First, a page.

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Laser-Cut Booms

Most people who make their own wooden mast also choose to make their own booms. Normally you would make them out of spruce and simply mill them to correct dimensions. Some decide to also laminate their booms from two or three individual layers that they’ve milled down on the table saw.

In my case, because I have access to a laser cutter and can play around a bit, I decided to make my own “artsy-techno-structural-funky-scifi-ishy” booms out of 1/32” plywood. I ended up with a really funky set of booms, but I like them. Contact me if you want the same booms, but if not, then use your own creativity and imagination to come up with your own design. There are several businesses that will happily laser cut the parts for you.

For my latest main boom, we used National Balsa because the laser cutter that I have access to is down. They cut two sheets of plywood for me using my own designs, and they charged $65 (USD, 2018) including materials and shipping. It’s a bit spendy, but if you can swing it then it lends a funky accent to an otherwise very traditional design.

Here is how I made the booms.

Once the laser cut parts arrived from National Balsa, I gently sanded the burn and scorch marks off.

Then I prepared two pieces of scrap ¾” MDF leftover from our strongback. If you don’t have any scraps, then you can also simply disassemble the strongback and use the sides. I made sure that the MDF pieces we used were very flat, and that the edge of one of them was perfectly straight. Trim them on the table saw if needed. The idea is that the boom will be held flat between these two pieces when curing. The bottom piece will be flat on the table, while the second piece will be on edge to put even pressure on the whole boom.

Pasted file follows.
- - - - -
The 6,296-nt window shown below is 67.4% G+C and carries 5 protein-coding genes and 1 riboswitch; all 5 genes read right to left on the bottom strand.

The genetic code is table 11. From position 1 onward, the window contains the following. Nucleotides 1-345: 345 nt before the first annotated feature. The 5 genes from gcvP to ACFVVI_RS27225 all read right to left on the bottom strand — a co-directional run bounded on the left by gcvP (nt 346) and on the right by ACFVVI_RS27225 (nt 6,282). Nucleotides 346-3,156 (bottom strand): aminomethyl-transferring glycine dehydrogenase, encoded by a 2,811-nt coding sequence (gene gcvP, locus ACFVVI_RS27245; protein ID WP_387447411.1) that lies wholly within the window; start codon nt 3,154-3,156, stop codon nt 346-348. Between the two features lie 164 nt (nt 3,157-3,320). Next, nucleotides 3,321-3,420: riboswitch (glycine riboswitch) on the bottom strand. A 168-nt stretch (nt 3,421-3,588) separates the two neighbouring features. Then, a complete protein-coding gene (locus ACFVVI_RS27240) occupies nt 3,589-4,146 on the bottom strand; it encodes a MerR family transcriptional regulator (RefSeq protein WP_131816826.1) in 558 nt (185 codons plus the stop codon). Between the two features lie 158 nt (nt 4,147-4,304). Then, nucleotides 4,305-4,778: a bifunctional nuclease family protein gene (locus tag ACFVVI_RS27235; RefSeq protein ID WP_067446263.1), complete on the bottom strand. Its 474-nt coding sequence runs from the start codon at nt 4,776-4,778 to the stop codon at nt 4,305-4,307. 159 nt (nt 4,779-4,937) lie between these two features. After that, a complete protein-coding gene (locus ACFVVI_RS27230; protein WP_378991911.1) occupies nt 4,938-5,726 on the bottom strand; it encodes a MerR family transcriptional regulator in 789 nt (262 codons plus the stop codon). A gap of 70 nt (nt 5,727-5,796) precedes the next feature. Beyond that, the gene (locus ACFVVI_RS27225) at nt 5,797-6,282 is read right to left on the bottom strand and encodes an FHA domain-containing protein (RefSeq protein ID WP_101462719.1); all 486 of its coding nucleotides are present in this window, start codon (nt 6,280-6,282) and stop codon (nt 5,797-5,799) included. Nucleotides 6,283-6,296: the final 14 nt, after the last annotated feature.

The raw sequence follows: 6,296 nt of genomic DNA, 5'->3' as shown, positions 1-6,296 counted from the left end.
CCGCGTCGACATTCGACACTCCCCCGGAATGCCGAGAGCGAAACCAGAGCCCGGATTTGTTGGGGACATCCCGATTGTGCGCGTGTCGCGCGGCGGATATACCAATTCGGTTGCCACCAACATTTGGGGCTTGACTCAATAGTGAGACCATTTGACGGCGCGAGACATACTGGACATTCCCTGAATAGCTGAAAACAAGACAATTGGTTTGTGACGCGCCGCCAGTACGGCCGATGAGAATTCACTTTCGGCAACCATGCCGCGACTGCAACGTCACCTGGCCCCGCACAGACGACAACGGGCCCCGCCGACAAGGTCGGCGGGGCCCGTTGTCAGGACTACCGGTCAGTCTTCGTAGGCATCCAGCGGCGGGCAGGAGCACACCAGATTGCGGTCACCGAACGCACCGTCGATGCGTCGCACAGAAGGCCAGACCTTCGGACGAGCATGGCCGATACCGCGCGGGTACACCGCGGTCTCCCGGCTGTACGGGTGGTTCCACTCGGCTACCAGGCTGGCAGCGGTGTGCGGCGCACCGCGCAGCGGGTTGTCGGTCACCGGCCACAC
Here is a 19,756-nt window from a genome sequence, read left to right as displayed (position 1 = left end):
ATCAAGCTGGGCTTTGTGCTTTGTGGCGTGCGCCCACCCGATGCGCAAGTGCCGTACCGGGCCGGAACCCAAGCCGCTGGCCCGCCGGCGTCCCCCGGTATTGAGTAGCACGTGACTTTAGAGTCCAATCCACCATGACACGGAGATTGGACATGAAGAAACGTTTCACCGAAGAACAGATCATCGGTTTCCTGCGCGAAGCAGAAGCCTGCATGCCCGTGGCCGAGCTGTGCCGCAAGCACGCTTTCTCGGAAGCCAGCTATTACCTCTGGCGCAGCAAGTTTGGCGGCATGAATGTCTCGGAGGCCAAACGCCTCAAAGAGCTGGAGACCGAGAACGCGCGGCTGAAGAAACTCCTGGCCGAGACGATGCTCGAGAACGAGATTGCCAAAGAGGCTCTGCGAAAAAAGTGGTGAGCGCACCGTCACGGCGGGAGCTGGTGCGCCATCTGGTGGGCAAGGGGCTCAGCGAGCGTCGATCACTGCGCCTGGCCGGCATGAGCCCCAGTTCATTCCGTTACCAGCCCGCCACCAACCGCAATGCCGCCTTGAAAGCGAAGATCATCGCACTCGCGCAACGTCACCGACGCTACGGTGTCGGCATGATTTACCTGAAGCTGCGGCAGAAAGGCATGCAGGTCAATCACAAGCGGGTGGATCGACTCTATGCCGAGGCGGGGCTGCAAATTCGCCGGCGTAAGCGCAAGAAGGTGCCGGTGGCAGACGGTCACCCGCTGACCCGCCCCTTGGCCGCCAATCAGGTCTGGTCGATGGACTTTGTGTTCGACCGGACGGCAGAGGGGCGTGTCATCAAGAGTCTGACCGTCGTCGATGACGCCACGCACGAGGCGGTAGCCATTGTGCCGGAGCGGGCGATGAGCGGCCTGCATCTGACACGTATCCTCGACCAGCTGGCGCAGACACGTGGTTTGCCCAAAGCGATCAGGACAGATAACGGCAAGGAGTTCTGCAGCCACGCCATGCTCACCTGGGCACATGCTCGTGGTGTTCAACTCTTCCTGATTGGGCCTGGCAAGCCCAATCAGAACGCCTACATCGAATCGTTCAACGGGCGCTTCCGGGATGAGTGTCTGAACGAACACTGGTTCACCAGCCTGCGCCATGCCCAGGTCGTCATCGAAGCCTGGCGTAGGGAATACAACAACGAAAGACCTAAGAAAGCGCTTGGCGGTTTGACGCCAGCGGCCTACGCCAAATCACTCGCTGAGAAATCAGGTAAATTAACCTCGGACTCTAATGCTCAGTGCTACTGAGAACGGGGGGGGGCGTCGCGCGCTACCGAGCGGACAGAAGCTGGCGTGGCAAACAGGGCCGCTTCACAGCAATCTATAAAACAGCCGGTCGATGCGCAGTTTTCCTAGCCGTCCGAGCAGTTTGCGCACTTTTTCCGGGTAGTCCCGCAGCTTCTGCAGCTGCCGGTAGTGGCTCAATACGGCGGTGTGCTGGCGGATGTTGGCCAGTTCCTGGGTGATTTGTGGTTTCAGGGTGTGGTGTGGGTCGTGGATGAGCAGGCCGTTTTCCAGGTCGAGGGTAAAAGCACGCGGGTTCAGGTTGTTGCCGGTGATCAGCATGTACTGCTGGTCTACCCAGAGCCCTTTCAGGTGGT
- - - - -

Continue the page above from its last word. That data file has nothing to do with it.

I then put plastic packing tape on the flat side of the bottom piece, and along the edge of the top piece.

Then take the bottom piece to the drill press. The drill press should be able to drill a perfectly perpendicular hole. Drill three holes in the bottom piece. I used a 1/8” hole. The idea is that you will insert three pieces of 1/8” dowel to act as alignment poles. Put two at the back end where the end of the boom pieces will meet. One pole is for the very end to align to, and the other is for the top to align to. Then drill a third hole near the other end that the top will align to.

Once your MDF pieces are ready, then mix up some epoxy (two marks on our syringes).

Apply the epoxy to the laminations. I found that it was quicker and easier to simply dip my gloved fingers in the epoxy and rub it onto the plywood. It gave a more even and thinner coat of epoxy. You don’t want excess epoxy because it will fill the open spaces and corners and will look unsightly. Just use your hands.

Neatly stack the laminations one-by-one, in proper order, onto the flat piece of MDF. Use the alignment pins to keep them perfectly straight to each other.

When done, eyeball the assembly for excess epoxy. Then carefully set the top piece of MDF onto the top of the laminations. Carefully press down being sure to only press “down” and to not shift the pieces. Inspect the entire assembly and make any adjustments. How's it look?

Let cure. VoilĂ !

This main boom is 23" long and weighs only 1.3 oz. (37 grams).

And here is what a similar but shorter main boom looks like on the Sun Wind HF that was finished last November.



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